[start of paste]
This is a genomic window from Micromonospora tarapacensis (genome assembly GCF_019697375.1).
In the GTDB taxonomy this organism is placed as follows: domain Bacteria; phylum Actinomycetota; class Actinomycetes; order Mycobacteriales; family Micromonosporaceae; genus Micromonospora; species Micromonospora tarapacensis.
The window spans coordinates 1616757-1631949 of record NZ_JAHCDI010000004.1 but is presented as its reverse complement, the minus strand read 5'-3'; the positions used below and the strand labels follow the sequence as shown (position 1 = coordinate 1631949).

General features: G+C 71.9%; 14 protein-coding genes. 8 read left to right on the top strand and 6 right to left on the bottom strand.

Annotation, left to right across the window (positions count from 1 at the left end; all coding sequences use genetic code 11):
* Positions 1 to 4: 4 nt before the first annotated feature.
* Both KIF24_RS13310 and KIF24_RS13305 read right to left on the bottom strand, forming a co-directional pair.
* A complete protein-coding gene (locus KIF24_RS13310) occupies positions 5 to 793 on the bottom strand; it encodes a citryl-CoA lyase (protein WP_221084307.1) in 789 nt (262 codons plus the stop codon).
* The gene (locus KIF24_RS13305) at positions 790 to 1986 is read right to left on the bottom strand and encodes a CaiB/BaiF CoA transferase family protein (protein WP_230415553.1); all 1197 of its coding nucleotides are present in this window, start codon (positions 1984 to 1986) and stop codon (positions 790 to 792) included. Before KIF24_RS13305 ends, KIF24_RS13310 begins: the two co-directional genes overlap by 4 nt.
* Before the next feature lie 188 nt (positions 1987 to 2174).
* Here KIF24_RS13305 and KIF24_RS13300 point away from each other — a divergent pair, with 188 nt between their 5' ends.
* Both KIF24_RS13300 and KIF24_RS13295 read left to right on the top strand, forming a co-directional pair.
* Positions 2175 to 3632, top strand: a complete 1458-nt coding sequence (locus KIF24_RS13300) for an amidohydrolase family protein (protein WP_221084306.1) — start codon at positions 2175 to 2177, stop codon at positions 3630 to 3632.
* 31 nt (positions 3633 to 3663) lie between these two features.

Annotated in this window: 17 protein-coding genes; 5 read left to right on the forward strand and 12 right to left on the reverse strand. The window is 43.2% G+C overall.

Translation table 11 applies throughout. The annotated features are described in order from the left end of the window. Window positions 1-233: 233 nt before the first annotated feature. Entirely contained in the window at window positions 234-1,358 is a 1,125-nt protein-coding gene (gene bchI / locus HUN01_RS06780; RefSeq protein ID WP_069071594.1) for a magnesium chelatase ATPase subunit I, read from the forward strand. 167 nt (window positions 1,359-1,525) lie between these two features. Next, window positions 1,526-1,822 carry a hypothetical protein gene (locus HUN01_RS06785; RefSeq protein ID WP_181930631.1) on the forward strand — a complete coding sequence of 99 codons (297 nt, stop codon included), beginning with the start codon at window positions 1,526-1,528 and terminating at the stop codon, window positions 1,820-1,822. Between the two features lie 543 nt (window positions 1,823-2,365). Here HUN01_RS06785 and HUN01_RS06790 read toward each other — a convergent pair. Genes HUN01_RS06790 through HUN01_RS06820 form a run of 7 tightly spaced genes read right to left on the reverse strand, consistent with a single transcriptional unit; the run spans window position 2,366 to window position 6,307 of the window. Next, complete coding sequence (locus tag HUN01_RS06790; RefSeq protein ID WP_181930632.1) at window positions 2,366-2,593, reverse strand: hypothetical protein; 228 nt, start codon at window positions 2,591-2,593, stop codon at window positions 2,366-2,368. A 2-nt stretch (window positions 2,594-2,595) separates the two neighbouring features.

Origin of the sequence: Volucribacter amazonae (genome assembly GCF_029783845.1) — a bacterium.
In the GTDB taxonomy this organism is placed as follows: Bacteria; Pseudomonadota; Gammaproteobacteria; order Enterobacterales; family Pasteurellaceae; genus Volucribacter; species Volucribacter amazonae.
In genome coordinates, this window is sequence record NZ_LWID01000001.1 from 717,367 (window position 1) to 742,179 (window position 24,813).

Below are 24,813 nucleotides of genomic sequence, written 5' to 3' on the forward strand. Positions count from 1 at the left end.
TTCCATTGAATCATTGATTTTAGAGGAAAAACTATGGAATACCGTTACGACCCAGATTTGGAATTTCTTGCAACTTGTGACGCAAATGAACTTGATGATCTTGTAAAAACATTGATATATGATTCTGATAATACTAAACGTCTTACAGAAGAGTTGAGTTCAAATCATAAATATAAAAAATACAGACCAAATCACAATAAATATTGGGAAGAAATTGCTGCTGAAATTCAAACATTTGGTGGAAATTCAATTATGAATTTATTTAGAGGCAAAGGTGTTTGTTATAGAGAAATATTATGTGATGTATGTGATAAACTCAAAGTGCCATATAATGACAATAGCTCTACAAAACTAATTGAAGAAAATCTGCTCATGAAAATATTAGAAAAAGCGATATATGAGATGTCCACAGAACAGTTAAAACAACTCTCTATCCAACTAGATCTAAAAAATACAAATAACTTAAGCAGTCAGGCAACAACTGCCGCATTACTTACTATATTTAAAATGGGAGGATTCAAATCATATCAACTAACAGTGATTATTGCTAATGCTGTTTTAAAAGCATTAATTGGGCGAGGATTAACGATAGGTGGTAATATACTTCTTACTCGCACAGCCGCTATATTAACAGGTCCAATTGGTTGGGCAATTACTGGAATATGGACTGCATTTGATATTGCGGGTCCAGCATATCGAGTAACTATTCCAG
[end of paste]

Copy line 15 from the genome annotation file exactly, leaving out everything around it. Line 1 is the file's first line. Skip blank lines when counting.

Annotated in this window: 17 protein-coding genes; 5 read left to right on the forward strand and 12 right to left on the reverse strand. The window is 43.2% G+C overall.